By Eric Ward
You have likely heard about blockchain technology through its association with cryptocurrencies such as Bitcoin. While cryptocurrency remains an important application of blockchain technology, it is only one example.
Blockchain is an emerging technology that is also gaining traction in other business applications such as supply chain management. Companies such as IBM, Microsoft, and JP Morgan Chase are making huge investments in blockchain that they hope will make business more efficient and give them a competitive advantage.
Understanding the Basics
Blockchain is the latest version of distributed ledger technology (DLT) that helps people do business with each other by tracking who owns what. For people to do business with one another, we need:
Of course, these values exist in modern business, but they are almost exclusively dependent on a trusted third party (for example, a bank or government agency). These trusted third parties can be expensive, which adds drag to the system. Blockchain presents the possibility of replacing these trusted third parties with trust in an automated blockchain system.
So how is this done? Blockchain provides trust, transparency, and auditability by combining well-known technologies into the following:
1. Shared Ledger
Systems that rely on a trusted third party give full control of the official ledger to the trusted third party. In the case of a discrepancy, we assume that the trusted third party holds the source of truth and that each participant in the transaction is responsible for reconciling with the source of truth.
Blockchain, on the other hand, has a shared ledger (also known as a distributed ledger). Every participant in the business transaction has a copy of the source of truth. The blockchain system ensures that all copies are up-to-date and consistent with one another, eliminating the need for the trusted third party to hold the source of truth.
Cryptography is used to provide a positive identity of transaction participants and to verify those transactions. Ownership of assets transfers to and from the correct accounts. It is easy to detect attempts to corrupt the transaction data with the help of well-known public/private key encryption technology currently in wide use in other applications.
3. Consensus/Trust Mechanism
The blockchain system provides an agreed-upon protocol that allows all participants to decide on the order of the transactions in the ledger. The blockchain system asks participants to replace their trust in a third-party organization with trust in the consensus protocol.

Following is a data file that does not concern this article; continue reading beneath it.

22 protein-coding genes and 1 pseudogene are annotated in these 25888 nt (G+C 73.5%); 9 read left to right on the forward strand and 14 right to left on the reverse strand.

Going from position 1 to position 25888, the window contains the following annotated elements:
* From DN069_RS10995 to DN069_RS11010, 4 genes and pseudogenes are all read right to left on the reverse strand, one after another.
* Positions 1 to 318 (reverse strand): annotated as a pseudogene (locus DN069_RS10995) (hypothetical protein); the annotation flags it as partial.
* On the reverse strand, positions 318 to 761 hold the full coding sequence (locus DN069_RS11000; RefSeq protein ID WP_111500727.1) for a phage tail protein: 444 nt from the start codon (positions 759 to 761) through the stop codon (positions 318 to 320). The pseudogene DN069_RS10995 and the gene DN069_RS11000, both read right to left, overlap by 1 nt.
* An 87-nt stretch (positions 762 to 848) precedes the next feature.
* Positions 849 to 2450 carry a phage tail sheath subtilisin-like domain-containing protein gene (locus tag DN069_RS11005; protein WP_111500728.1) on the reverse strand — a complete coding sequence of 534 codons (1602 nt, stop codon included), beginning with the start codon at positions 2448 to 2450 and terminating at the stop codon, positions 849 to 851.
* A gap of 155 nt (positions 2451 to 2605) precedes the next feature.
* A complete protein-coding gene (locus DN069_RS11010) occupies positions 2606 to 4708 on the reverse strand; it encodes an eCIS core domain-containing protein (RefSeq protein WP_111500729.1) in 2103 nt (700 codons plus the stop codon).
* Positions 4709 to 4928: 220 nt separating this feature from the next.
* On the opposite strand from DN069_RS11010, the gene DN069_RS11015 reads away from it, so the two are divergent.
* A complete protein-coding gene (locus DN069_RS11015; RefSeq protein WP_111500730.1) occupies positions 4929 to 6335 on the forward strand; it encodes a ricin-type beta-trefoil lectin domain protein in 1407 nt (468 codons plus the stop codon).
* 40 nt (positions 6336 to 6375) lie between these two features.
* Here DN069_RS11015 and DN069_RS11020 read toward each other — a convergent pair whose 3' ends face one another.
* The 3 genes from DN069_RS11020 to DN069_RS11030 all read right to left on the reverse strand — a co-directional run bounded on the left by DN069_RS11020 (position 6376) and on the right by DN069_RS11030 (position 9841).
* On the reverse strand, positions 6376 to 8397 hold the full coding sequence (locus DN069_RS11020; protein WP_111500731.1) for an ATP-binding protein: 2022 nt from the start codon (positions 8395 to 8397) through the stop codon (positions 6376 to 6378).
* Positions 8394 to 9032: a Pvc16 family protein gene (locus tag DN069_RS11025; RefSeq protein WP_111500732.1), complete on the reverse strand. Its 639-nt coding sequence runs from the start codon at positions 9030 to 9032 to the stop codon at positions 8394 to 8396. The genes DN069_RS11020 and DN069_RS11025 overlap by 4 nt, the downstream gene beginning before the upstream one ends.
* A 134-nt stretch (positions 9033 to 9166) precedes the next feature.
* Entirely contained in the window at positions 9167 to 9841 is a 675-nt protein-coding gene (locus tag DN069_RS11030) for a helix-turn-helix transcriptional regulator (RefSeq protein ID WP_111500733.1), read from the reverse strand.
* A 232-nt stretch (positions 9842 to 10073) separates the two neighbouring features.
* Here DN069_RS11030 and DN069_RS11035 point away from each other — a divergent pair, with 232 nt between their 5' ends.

4. Smart Contracts
Smart contracts are computer programs that automate the execution of transactions based on predetermined business rules. Here is a simple example: A bank writes a smart contract for the purchase of a new home. When the home purchaser’s loan balance reaches zero, the title to the house automatically transfers from the bank to the owner without human intervention and is visible to anyone with access to the blockchain ledger.
What Skills Do I Need?
Blockchain relies on many commonly used enterprise technologies and techniques, including software development and distributed systems.
Where Do I Start?
Blockchain has the potential to disrupt many business processes that we currently take for granted. Smart contracts can automate many things that are done manually today. The shared ledger has the potential to make digital goods (such as ebooks or MP3s) more like physical goods (think about selling an ebook to a friend after you have read it).
As with any new disruptive technology, we cannot see all the possibilities for blockchain. Learning how blockchain technology works and how to apply it is a great way to complement your existing development skills and to open new career opportunities.
Two of the biggest blockchain platforms are IBM’s Hyperledger Fabric and Ethereum. Quorum, the JP Morgan Chase-backed blockchain, is a variant of Ethereum, so skills such as smart contract development are transferable.
Hyperledger is a great place to start if you want to get into supply chain, logistics, or inventory management applications. Hyperledger is a large project, much of the technology is open source, and a large amount of material is publicly available.
Ethereum is a great starting point if you’re interested in fintech, cryptocurrency, smart contract development, or if you want to dip your toe into blockchain without a lot of overhead. There are great Ethereum and Quorum resources available, including developer tools and tutorials for smart contract development.
Your career pathway in blockchain is in front of you. Are you ready to begin the journey?
Eric Ward is Director of Enterprise Solutions at Trilogy Education Services where he is responsible for creating technical training solutions that enable enterprises to meet their strategic goals in the face of an ever-changing technology landscape.